WriteSynchronizationMode allows users to pick from 3 different synchronization modes (FULL_SYNC, FULL_ASYNC, PRIMARY_SYNC) when performing writes on a distributed setting.

Based on my understanding, when writing to the cache (whether inside or outside of a transaction) the user-perceived latency must be the same in the following two scenarios if the WriteSynchronizationMode is set to PRIMARY_SYNC:

  1. one-node cluster where only 1 primary copy of the data exits in a remote server.
  2. two-node cluster where 1 primary copy of the data resides on the remote server and a backup copy exists in the adjacent server.

In other words, the write latency should not be affected by the number of backup copies in PRIMARY_SYNC.

However, in my current experiments, I am facing different latencies for the above settings (3RTT for scenario #1 and 4RTT for scenario #2 ). Can someone please explain the reason?


When you use a transactional cache, then every write operation requires lock acquisition. It also involves communication with backup nodes. So, the more backups, the more time it takes to perform a transaction. And even if you don't run explicit transactions, then every write operation passes through this process.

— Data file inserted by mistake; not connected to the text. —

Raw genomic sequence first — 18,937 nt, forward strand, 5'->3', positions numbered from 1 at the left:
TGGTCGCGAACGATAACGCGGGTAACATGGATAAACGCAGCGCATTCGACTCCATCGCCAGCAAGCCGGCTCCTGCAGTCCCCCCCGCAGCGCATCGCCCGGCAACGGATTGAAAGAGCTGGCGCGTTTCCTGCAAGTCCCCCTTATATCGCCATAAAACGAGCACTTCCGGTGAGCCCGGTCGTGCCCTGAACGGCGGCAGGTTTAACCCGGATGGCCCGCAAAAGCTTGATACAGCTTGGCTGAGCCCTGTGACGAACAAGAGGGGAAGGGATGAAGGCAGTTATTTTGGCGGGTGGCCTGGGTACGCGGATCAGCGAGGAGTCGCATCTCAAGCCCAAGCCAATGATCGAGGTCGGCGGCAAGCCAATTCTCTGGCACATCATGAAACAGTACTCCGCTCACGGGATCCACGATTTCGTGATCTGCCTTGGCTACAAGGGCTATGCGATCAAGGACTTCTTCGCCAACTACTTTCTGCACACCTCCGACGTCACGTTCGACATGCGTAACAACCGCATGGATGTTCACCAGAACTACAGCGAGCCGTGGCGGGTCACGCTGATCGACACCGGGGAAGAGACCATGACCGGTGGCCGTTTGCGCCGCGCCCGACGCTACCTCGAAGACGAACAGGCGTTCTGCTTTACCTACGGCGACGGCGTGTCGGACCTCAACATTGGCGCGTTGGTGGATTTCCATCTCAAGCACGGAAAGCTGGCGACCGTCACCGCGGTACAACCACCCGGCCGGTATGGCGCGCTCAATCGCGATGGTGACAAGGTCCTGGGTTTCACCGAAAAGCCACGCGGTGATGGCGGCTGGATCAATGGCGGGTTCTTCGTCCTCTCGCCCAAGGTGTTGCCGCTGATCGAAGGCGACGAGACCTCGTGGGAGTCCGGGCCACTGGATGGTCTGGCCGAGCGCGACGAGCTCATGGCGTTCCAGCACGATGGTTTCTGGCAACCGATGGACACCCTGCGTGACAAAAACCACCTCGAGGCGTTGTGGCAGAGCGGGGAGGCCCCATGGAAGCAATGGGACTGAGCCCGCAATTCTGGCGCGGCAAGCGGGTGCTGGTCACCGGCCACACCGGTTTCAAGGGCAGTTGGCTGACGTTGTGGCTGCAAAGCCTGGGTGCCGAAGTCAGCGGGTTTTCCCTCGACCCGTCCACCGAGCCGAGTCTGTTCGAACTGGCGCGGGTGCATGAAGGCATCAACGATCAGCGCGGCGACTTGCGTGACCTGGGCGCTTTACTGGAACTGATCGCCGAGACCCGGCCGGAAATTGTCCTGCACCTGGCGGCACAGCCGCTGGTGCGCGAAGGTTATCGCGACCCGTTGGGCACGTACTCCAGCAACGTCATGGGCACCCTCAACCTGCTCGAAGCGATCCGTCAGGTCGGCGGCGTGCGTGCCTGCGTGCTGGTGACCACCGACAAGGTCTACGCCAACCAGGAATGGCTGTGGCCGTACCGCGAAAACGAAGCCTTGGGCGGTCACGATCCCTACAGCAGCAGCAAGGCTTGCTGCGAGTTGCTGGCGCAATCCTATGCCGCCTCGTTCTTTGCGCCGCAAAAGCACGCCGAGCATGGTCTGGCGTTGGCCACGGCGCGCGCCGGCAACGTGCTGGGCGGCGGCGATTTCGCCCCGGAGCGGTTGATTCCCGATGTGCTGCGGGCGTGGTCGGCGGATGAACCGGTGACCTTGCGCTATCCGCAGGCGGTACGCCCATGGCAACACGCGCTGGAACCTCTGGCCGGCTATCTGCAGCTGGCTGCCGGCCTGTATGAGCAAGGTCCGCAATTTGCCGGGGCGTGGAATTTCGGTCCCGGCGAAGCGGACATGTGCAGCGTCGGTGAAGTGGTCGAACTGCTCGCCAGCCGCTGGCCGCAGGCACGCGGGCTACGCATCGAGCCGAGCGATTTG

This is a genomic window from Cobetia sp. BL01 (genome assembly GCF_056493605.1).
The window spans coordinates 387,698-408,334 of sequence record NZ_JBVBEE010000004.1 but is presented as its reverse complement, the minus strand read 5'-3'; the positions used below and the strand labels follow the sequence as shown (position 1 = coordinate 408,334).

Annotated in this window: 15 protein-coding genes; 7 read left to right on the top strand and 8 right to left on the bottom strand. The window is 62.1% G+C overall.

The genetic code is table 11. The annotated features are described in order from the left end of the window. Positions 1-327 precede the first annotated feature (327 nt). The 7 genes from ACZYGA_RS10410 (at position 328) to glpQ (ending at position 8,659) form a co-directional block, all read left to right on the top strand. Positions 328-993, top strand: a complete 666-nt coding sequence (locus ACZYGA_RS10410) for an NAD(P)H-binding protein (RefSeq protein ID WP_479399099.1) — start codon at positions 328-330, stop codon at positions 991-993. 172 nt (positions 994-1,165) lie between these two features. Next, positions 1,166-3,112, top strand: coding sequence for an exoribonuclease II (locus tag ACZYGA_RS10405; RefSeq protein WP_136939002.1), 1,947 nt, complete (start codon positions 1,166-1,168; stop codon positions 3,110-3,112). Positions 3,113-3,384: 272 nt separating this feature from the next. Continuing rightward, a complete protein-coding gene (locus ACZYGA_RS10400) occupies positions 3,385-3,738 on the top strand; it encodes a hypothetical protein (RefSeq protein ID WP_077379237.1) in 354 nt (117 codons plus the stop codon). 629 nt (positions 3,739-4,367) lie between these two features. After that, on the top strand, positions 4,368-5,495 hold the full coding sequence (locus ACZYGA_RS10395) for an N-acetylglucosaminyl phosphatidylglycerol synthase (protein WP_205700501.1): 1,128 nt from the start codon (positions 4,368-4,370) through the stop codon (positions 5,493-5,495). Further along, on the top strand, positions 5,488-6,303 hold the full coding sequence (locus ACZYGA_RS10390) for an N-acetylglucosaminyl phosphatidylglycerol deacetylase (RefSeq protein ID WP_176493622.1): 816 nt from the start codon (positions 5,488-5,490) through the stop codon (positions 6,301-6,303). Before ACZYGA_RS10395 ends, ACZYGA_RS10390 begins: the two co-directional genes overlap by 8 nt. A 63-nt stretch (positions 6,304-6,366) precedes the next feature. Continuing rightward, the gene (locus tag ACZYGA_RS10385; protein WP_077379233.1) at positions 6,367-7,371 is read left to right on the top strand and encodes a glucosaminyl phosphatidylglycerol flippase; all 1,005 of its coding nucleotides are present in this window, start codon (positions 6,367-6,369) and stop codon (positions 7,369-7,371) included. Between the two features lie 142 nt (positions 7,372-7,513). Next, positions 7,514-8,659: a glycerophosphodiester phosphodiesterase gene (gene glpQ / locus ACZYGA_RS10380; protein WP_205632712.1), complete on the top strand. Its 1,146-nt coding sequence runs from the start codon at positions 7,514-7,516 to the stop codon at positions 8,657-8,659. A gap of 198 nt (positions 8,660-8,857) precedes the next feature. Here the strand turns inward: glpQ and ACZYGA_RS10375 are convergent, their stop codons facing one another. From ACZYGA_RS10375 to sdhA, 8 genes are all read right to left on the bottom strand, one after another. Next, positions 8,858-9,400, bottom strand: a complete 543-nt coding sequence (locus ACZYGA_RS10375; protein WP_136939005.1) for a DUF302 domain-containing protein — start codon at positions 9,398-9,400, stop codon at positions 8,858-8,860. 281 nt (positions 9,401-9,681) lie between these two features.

So, for a transactional cache I would expect a significant decrease of performance of write operations with growth of number of backups. You can find more information about work of transactional caches here: https://cwiki.apache.org/confluence/display/IGNITE/Ignite+Key-Value+Transactions+Architecture

Try benchmarking atomic caches. You could still observe a performance drop, since synchronisation takes resources. But it won't be that big.

  • Thank you, Denis, for the prompt answer. The main reason I want to add backups is to allow very fast reads (assuming backup reads are allowed). Also, I cannot get rid of transactions, do you know another way of keeping stale values locally (next to the clients) in order to save network latency? – Kiarahmani Aug 13 '18 at 19:15
  • You can use a near cache for it. It will be stored on reading nodes and lazily populated on reads. – Denis Aug 14 '18 at 8:24

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